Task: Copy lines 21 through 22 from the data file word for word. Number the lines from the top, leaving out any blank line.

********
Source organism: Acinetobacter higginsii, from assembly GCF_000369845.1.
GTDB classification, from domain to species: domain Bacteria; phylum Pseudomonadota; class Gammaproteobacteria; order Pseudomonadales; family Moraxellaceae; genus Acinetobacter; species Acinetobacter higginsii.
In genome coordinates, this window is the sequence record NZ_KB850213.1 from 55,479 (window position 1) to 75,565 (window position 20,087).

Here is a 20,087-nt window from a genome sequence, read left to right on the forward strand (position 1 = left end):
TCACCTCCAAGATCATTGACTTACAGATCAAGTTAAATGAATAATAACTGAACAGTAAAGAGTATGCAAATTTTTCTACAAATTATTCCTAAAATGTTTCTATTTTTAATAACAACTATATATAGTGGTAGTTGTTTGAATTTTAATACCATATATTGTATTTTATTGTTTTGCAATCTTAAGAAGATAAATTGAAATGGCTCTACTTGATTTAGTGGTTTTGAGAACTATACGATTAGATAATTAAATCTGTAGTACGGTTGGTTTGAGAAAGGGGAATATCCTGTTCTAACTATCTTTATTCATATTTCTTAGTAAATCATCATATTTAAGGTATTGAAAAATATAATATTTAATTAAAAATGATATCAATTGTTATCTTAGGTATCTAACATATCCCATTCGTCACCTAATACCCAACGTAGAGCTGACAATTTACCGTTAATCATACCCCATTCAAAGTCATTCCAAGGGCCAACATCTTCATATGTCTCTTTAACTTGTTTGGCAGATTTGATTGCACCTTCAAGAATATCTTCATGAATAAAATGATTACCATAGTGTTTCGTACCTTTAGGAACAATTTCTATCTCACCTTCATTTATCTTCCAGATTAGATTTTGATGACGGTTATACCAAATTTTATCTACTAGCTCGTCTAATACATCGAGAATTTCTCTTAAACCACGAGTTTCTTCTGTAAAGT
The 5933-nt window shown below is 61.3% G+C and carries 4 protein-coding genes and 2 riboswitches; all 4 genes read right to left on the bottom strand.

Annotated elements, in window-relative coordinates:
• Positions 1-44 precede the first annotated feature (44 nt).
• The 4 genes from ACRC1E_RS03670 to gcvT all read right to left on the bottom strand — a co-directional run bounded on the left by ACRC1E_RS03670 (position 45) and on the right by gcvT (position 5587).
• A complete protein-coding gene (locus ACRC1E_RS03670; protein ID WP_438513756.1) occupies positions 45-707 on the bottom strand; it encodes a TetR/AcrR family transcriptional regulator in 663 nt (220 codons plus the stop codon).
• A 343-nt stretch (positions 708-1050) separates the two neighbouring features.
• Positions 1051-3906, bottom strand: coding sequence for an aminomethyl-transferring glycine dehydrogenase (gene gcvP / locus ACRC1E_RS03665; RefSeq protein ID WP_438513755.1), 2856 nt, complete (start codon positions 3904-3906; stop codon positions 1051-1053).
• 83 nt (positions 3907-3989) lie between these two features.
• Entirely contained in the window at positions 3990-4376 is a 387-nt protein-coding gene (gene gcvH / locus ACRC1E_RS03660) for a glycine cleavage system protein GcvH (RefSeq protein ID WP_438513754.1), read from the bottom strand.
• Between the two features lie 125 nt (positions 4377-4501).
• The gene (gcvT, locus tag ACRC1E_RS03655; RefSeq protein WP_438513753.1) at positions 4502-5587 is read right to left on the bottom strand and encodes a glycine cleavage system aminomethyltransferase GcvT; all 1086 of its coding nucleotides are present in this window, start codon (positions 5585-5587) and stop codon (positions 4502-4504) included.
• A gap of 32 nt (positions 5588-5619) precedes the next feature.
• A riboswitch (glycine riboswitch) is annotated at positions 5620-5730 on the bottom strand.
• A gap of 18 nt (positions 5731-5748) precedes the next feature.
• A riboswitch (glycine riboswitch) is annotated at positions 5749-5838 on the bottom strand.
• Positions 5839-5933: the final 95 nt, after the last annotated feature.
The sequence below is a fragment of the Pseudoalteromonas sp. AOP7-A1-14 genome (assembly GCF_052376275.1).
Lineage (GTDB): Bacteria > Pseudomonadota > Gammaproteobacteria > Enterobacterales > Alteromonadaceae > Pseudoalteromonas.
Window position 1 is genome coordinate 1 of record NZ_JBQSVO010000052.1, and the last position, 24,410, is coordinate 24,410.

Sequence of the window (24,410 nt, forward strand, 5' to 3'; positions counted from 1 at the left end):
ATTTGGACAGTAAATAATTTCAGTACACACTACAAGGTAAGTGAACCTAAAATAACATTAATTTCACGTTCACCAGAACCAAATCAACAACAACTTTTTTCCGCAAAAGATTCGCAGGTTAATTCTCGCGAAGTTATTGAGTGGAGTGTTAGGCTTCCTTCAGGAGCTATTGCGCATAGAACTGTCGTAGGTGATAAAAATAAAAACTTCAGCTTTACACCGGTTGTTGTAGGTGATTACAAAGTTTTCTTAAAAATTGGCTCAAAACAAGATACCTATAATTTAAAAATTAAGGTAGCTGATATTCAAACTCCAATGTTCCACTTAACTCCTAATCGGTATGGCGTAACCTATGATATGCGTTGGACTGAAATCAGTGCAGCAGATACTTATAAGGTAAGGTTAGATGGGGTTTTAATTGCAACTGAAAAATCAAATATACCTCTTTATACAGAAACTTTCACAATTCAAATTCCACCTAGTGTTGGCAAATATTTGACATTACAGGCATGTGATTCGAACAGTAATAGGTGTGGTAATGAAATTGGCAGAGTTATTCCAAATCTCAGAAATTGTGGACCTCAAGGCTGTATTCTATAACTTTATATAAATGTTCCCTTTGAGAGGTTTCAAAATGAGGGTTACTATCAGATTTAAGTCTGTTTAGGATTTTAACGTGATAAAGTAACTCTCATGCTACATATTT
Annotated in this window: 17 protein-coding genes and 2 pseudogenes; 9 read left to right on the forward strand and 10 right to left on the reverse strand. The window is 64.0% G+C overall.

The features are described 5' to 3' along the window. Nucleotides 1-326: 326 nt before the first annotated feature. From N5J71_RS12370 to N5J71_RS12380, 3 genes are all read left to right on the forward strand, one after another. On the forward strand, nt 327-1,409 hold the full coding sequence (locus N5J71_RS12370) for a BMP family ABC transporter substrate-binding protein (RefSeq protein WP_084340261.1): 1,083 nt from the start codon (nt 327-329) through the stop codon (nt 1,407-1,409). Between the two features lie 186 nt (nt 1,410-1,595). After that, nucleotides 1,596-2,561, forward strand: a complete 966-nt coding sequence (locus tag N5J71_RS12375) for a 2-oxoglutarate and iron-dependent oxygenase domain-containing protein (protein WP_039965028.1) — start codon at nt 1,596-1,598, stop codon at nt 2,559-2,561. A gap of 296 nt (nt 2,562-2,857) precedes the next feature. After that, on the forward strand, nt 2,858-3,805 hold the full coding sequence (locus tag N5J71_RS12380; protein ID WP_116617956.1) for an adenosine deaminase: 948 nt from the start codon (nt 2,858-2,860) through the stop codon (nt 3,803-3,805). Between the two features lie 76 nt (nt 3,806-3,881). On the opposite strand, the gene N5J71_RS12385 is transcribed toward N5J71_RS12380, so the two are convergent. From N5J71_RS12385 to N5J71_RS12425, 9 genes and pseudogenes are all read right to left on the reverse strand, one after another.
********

• Positions 5839-5933: the final 95 nt, after the last annotated feature.
The sequence below is a fragment of the Pseudoalteromonas sp. AOP7-A1-14 genome (assembly GCF_052376275.1).